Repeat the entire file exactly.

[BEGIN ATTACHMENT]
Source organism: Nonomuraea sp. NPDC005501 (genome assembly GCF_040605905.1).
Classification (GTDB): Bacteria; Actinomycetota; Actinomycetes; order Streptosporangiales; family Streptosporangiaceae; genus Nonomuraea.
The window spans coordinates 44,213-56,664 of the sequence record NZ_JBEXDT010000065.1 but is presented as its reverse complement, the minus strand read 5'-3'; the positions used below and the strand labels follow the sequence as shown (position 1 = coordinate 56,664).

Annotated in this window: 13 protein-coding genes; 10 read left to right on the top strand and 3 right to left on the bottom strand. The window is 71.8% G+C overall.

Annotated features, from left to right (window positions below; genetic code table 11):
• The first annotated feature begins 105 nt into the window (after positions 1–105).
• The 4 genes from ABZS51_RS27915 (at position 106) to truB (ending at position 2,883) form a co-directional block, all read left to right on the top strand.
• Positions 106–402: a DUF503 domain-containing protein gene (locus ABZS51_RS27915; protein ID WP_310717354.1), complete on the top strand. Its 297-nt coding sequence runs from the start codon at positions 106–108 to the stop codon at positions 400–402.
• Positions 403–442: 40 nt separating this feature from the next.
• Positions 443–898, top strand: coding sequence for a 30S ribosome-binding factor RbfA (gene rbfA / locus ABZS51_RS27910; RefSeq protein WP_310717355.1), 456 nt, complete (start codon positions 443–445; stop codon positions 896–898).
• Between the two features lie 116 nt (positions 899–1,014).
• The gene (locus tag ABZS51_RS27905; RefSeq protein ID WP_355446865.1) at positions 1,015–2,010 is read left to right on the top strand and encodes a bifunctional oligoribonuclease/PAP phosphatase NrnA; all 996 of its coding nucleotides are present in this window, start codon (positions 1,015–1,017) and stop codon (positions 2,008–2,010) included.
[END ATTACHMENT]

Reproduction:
Source organism: Nonomuraea sp. NPDC005501 (genome assembly GCF_040605905.1).
Classification (GTDB): Bacteria; Actinomycetota; Actinomycetes; order Streptosporangiales; family Streptosporangiaceae; genus Nonomuraea.
The window spans coordinates 44,213-56,664 of the sequence record NZ_JBEXDT010000065.1 but is presented as its reverse complement, the minus strand read 5'-3'; the positions used below and the strand labels follow the sequence as shown (position 1 = coordinate 56,664).

Annotated in this window: 13 protein-coding genes; 10 read left to right on the top strand and 3 right to left on the bottom strand. The window is 71.8% G+C overall.

Annotated features, from left to right (window positions below; genetic code table 11):
• The first annotated feature begins 105 nt into the window (after positions 1–105).
• The 4 genes from ABZS51_RS27915 (at position 106) to truB (ending at position 2,883) form a co-directional block, all read left to right on the top strand.
• Positions 106–402: a DUF503 domain-containing protein gene (locus ABZS51_RS27915; protein ID WP_310717354.1), complete on the top strand. Its 297-nt coding sequence runs from the start codon at positions 106–108 to the stop codon at positions 400–402.
• Positions 403–442: 40 nt separating this feature from the next.
• Positions 443–898, top strand: coding sequence for a 30S ribosome-binding factor RbfA (gene rbfA / locus ABZS51_RS27910; RefSeq protein WP_310717355.1), 456 nt, complete (start codon positions 443–445; stop codon positions 896–898).
• Between the two features lie 116 nt (positions 899–1,014).
• The gene (locus tag ABZS51_RS27905; RefSeq protein ID WP_355446865.1) at positions 1,015–2,010 is read left to right on the top strand and encodes a bifunctional oligoribonuclease/PAP phosphatase NrnA; all 996 of its coding nucleotides are present in this window, start codon (positions 1,015–1,017) and stop codon (positions 2,008–2,010) included.